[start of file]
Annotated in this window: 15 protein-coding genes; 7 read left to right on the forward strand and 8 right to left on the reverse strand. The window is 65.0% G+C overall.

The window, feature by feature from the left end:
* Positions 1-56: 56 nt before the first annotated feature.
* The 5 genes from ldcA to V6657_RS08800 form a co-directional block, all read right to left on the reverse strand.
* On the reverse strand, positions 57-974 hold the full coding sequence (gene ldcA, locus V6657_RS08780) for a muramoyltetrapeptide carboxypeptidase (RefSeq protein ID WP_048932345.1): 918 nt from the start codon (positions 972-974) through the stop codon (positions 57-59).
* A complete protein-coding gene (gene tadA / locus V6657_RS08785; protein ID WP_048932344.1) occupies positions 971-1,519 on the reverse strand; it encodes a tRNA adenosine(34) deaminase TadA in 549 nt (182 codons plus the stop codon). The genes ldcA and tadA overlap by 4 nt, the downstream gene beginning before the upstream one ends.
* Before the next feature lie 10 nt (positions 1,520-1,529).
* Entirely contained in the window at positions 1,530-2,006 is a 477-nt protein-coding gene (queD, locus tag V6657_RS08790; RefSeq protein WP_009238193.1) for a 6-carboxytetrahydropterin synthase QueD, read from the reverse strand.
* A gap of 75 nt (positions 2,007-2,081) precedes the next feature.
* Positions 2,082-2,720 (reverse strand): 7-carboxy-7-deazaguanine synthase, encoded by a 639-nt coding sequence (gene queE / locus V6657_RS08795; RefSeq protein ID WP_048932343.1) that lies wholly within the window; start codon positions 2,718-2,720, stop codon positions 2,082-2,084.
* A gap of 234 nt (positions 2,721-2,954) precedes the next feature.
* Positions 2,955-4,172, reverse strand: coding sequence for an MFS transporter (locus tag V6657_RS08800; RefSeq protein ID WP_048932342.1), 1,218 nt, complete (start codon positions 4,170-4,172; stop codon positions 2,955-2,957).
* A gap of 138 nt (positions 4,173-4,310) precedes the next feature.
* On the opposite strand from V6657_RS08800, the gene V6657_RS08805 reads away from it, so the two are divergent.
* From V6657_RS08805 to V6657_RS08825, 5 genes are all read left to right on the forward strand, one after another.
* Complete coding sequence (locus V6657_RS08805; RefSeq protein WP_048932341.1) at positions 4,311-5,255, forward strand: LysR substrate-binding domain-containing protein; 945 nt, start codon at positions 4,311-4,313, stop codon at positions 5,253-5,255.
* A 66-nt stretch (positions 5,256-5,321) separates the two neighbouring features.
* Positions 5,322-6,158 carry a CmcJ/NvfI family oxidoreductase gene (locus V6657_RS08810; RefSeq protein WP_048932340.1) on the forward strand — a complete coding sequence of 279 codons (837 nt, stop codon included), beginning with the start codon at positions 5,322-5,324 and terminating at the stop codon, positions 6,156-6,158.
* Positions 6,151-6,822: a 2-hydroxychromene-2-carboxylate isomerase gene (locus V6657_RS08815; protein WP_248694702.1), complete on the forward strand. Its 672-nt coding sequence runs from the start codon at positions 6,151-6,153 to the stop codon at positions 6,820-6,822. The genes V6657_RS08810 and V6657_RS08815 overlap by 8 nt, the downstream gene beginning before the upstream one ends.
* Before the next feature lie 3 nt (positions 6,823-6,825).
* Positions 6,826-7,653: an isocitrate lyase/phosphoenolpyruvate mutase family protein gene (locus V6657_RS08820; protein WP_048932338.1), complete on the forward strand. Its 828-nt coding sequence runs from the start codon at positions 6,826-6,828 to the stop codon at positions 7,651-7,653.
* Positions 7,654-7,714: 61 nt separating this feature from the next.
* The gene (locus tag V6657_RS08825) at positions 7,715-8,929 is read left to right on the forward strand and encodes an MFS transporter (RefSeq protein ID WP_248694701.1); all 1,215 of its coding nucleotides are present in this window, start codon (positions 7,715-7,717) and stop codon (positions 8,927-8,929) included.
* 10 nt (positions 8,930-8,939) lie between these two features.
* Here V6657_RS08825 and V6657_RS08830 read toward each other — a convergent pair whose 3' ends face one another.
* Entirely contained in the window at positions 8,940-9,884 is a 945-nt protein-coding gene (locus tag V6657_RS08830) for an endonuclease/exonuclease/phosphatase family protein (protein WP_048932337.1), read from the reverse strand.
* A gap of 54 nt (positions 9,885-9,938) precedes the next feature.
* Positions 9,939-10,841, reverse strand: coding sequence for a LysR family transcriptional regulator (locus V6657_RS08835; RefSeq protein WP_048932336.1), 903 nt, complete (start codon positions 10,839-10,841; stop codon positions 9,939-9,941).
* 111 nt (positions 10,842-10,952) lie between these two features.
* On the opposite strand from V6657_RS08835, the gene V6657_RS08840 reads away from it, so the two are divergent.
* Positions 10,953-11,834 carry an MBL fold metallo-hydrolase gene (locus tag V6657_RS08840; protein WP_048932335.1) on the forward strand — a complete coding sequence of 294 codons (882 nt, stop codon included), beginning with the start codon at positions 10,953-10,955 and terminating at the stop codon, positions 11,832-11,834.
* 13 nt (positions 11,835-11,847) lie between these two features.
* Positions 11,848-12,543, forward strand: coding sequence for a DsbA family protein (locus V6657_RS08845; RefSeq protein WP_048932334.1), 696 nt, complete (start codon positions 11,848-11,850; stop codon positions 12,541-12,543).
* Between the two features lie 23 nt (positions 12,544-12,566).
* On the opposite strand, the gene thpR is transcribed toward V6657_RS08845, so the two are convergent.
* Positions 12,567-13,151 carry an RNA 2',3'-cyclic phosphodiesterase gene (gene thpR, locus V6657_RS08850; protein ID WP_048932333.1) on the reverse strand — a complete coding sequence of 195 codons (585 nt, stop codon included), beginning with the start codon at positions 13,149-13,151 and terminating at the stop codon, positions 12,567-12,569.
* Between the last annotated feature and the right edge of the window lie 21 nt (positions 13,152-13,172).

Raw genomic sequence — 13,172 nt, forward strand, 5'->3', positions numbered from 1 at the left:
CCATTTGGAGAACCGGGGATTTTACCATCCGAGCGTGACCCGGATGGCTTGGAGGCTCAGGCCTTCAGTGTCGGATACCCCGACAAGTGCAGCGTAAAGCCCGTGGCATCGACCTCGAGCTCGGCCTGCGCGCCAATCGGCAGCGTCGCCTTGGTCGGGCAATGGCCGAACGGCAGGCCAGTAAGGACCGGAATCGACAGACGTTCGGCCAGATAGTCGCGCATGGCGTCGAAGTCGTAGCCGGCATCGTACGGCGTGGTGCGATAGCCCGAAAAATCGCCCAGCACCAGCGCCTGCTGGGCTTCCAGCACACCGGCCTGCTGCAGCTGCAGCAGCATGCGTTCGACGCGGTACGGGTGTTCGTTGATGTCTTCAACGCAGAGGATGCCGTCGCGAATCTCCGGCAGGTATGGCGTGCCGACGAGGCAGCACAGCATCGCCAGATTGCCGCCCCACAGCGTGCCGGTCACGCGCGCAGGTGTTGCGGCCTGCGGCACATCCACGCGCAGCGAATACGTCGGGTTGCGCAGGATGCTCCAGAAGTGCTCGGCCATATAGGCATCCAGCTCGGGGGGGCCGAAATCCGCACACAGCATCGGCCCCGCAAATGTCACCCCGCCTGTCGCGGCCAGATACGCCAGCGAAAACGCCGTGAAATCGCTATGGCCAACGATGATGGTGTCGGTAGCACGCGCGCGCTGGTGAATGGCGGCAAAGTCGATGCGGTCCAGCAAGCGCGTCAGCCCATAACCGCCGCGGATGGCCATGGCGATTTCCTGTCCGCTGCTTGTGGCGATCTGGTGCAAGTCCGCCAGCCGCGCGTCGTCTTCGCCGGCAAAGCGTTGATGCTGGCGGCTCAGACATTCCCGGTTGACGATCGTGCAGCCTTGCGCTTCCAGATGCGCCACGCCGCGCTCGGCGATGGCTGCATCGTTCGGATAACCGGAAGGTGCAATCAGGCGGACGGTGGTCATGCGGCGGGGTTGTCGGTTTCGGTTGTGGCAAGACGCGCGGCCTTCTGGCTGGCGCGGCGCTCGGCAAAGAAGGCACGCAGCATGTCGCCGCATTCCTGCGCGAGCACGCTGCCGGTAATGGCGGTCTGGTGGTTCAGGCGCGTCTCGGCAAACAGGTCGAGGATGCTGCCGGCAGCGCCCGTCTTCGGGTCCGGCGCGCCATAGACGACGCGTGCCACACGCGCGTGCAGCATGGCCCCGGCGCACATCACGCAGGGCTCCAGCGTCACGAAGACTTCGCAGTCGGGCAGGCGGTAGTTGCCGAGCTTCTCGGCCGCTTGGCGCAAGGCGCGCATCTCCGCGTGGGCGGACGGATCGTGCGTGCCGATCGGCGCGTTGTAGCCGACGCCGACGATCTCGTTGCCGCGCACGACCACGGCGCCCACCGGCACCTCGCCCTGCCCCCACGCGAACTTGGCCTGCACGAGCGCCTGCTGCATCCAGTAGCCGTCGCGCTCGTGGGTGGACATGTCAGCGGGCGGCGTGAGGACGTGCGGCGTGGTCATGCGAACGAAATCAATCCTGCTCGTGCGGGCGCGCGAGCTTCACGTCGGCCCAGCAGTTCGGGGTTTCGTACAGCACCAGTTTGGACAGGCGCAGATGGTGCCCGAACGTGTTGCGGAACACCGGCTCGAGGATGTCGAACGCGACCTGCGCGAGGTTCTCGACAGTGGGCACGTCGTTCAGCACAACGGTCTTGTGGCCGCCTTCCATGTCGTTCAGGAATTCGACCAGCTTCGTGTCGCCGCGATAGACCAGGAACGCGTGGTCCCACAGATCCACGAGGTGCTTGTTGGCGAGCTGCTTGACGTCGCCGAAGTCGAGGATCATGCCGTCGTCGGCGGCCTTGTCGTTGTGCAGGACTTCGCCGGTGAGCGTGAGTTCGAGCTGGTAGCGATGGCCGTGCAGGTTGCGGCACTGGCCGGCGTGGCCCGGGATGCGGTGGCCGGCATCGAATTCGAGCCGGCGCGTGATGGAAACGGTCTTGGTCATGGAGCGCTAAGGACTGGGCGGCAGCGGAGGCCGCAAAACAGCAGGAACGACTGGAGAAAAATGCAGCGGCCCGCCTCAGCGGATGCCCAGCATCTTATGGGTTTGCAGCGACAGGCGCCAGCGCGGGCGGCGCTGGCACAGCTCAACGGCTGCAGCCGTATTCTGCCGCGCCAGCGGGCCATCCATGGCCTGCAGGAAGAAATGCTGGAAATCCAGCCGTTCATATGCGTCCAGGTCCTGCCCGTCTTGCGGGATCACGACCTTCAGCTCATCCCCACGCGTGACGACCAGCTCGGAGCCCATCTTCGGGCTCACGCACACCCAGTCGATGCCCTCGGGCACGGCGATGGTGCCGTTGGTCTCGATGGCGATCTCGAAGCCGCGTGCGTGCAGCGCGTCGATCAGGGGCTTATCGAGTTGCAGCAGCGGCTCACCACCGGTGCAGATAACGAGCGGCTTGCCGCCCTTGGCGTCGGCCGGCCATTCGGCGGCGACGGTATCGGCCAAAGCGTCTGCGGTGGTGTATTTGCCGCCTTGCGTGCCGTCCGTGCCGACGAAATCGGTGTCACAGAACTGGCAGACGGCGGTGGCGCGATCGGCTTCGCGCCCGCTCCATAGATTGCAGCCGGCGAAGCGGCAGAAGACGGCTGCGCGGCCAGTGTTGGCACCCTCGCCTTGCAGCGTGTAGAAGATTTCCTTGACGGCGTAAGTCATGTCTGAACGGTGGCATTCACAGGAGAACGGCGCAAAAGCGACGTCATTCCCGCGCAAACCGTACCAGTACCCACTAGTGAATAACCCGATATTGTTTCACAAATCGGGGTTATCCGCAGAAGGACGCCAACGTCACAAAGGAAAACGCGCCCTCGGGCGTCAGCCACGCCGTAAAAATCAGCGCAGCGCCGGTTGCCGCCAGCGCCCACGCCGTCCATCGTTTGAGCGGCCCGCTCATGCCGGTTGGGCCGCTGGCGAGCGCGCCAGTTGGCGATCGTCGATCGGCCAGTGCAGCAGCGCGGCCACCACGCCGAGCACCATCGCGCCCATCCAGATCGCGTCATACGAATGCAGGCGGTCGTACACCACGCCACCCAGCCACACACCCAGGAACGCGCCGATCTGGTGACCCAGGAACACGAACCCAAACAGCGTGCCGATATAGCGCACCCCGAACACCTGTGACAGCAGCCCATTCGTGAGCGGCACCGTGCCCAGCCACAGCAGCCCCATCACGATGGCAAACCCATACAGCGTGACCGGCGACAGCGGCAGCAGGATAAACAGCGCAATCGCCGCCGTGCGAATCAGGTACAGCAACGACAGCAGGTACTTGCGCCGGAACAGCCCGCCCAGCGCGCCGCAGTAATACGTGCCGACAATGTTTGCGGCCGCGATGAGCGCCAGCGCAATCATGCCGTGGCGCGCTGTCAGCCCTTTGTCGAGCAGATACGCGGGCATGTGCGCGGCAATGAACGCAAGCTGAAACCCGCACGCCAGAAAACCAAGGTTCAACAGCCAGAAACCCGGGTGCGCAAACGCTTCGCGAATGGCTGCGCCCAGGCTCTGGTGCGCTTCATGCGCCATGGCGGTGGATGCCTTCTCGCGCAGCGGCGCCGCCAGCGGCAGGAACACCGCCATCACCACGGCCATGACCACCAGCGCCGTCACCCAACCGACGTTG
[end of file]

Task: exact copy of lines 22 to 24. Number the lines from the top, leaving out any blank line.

* Positions 7,654-7,714: 61 nt separating this feature from the next.
* The gene (locus tag V6657_RS08825) at positions 7,715-8,929 is read left to right on the forward strand and encodes an MFS transporter (RefSeq protein ID WP_248694701.1); all 1,215 of its coding nucleotides are present in this window, start codon (positions 7,715-7,717) and stop codon (positions 8,927-8,929) included.
* 10 nt (positions 8,930-8,939) lie between these two features.